Free

Empowering people with disabilities without exploiting their support worker...

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Ian Potter Auditorium

Melbourne Brain Centre Auditorium

Kenneth Myer Building, 30 Royal Parade

Parkville, University of Melbourne, VIC 3010

Australia

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In this lecture you will hear from Professor Tom Shakespeare – a leading disability expert in the UK and Europe – about his ground-breaking research with people with disabilities and support workers in the UK. He will talk about how new models of social care that facilitate greater flexibility and freedom, empowering people with disability while presenting new risks to workers, as support work becomes increasingly insecure.

Professor Shakespeare’s research is of particular relevance to Australia. Because of the introduction to the NDIS, the disability workforce is one of the fastest growing sectors in Australia, with an increasingly casualised workforce. At the same time, through individualised funding packages, people with disability now have unprecedented choice and control over the services and supports they receive.

The lecture will conclude with comments from leading advocates from the sector commenting on the relevance of the UK’s experience for Australia.

Tom Shakespeare is visiting Australia as a guest of the Centre of Research Excellence in Disability and Health and the Melbourne Disability Institute. He is presenting at Sydney Ideas on 11 July on 'What does it take to achieve choice and control for people with disabilities?' with Sue Salthouse. Both Sydney Ideas and the lecture in Melbourne are free events but bookings are required.

About Tom Shakespeare


Portrait of Tom Shakespeare

Professor Tom Shakespeare is a medical sociologist with research interests in disability studies and the ethical aspects of genetics. He has had a long involvement with the disabled people’s movement in UK and internationally. He has also been active in arts and culture, and was a member of Arts Council England from 2003-2008. He is author of Disability Rights and Wrongs (2006) and co-authored The Sexual Politics of Disability (1996). He spent five years at the World Health Organization (WHO), where he developed the World Report on Disability (2011) and International Perspectives on Spinal Cord Injury (2013). He was also vice-chair of the WHO Ethics Review Committee. In the UK, he founded several disabled people’s organisations; is a member of the Nuffield Council on Bioethics; and a former member of Arts Council England. He has developed television documentaries and presents ‘A Point of View’ regularly on BBC Radio 4. He continues to consult to the World Bank, the WHO and other United Nations agencies.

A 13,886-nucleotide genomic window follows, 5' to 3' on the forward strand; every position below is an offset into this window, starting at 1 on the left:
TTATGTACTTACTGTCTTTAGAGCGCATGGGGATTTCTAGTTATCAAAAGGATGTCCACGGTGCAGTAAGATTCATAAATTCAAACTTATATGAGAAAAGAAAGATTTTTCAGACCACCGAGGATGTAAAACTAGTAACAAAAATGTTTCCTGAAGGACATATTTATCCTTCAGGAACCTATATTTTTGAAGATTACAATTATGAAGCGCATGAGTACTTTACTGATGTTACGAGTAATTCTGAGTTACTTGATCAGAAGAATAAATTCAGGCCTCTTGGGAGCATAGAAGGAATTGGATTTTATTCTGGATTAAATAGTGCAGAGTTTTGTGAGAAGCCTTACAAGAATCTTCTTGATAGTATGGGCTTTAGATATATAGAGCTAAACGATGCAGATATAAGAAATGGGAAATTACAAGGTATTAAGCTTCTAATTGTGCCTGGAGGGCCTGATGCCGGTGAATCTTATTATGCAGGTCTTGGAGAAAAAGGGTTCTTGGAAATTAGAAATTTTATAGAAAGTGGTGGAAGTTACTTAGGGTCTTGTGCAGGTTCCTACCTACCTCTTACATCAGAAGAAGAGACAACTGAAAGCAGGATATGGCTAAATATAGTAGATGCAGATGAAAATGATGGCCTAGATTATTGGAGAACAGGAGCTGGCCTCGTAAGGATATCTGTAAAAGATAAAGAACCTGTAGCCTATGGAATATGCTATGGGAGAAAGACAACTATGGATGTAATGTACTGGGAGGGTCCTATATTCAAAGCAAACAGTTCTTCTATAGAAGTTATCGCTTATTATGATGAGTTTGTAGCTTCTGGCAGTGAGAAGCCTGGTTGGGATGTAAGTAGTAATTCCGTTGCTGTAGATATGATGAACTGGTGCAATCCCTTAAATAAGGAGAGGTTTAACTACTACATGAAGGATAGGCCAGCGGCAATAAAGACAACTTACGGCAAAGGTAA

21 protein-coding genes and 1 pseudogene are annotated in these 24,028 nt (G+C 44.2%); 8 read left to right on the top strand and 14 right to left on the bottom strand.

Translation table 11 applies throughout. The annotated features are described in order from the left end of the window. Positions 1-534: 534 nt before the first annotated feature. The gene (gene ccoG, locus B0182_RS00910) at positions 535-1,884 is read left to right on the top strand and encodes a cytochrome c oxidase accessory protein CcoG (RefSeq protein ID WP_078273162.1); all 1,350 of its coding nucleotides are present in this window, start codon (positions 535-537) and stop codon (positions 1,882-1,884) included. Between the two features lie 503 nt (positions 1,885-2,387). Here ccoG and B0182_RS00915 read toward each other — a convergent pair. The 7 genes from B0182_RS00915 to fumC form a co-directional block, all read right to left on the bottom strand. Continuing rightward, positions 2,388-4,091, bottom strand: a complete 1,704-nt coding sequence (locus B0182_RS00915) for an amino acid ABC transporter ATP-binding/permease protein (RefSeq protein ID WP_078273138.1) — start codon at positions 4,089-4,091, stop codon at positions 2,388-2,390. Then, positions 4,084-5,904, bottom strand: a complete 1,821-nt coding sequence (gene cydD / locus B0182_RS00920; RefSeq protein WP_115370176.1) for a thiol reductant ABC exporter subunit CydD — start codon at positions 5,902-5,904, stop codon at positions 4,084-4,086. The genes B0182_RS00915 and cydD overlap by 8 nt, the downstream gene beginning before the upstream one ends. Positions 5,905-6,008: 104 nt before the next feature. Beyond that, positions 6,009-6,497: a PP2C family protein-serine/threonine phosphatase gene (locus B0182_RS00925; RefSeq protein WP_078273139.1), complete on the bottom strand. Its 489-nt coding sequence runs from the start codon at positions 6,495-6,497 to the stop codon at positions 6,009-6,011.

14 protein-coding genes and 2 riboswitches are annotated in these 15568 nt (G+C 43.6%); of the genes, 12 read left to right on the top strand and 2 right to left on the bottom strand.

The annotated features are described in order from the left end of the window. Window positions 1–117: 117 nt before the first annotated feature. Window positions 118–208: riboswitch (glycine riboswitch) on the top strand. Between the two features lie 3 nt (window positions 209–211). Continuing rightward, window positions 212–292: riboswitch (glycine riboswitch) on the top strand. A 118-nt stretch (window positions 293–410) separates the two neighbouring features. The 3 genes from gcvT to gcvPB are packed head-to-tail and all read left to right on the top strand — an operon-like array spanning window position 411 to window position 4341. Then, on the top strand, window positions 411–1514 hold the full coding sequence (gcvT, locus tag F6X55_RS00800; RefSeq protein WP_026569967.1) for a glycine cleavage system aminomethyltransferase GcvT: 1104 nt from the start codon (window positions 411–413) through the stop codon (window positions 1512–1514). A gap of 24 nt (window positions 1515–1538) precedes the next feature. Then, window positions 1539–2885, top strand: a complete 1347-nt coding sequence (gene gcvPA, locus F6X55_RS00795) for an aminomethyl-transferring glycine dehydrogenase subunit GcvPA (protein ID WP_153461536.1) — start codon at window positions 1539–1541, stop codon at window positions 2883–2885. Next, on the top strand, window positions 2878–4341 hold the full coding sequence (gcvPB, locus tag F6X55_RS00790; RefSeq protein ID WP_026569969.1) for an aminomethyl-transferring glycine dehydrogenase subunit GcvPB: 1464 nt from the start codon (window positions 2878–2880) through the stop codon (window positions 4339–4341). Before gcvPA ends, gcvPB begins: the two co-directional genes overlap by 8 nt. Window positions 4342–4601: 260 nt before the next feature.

Accessibility

Please notify us of any access requirements when booking on email cre-dh@unimelb.edu.au and we can provide you with a Building Access Guide.

Auslan and Live Captioning

The will be Auslan interpreters signing at the event and captioning as well. Please contact us to reserve a seat near the interpreter or captioning screen.

Hearing Loop
There is a hearing loop in the Ian Potter Auditorium which enables patrons who are wearing a hearing aid to tune in to the frequency of the venue.

Physical Access
Every effort has been made to ensure that the budiling is accessible for wheelchair users or those with limited mobility. Please contact us if you require reserved seating to accommodate your access needs.

Companion pets
Assistance animals are very welcome.

Live streaming

The event will be live streamed here and available on-line at the end of July.


Public Transport

The Route 19 tram travels along Elizabeth Street from the City into Royal Parade, Parkville, or from the North it travels along Sydney Road into Royal Parade, Parkville. The nearest accessible tram stop to the Venue is Stop 10 or Stop 11 on Royal Parade, not far from the entrance to the Melbourne Brain Centre. Please visit the link to the timetable and map routes. There are also a number of bus routes along Sydney Road and Royal Parade that stop outside the Melbourne Brain Centre. Go to Public Transport Victoria's Journey Planner to check which route and timetable suits you best.


Parking

Car parking is available underneath the Melbourne Brain Centre in the Kenneth Myer Building. The entry is on Royal Parade, Parkville.


Metro Tunnel Works

Please note that Grattan Street between Royal Parade and Swanston St is closed due to the construction of the Metro Tunnell and the new Parkville Station.

Further queries Call us on 8344 0717 or email cre-dh@unimelb.edu.au

Image courtesy of Eberhard Grossgasteiger


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Date and Time

Location

Ian Potter Auditorium

Melbourne Brain Centre Auditorium

Kenneth Myer Building, 30 Royal Parade

Parkville, University of Melbourne, VIC 3010

Australia

View Map

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